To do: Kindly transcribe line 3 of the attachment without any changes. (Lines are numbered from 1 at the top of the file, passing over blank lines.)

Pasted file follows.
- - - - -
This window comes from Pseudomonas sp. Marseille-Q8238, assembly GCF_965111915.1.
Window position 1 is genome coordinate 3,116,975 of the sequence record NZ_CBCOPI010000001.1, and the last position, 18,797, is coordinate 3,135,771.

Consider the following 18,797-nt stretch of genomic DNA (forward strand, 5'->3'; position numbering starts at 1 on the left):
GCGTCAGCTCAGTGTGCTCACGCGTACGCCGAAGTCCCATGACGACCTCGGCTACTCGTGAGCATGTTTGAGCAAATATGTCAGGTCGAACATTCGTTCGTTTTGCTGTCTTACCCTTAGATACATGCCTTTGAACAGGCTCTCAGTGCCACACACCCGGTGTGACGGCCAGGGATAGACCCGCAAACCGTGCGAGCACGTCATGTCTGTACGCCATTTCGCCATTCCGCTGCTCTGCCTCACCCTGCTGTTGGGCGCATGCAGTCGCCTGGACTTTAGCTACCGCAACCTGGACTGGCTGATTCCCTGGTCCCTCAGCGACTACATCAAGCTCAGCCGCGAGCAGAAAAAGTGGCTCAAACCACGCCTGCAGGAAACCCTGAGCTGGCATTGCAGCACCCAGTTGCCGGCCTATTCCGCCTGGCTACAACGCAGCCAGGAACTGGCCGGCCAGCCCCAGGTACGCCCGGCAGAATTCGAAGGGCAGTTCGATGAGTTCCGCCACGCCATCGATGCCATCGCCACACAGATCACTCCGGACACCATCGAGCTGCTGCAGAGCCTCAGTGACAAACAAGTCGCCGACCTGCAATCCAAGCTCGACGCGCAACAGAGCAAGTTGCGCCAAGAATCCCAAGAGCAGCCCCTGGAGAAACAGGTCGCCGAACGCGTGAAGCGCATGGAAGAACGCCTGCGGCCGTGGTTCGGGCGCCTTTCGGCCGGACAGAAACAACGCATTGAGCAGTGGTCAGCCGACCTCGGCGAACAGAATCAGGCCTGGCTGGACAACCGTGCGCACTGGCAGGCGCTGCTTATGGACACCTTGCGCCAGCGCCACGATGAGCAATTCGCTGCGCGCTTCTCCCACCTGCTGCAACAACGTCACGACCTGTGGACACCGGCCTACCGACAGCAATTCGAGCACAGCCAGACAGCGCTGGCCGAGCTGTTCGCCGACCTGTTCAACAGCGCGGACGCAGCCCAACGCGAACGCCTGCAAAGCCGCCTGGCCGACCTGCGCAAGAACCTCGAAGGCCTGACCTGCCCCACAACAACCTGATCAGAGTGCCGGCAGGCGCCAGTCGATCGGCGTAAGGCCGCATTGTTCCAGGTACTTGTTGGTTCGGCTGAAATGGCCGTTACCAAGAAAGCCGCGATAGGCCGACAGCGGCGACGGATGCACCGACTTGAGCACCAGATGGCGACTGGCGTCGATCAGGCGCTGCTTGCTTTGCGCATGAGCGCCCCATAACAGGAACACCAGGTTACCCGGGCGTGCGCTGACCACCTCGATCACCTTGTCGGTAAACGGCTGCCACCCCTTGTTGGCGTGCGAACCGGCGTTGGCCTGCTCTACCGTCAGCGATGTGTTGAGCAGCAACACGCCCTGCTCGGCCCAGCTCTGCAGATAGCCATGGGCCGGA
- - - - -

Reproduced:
Consider the following 18,797-nt stretch of genomic DNA (forward strand, 5'->3'; position numbering starts at 1 on the left):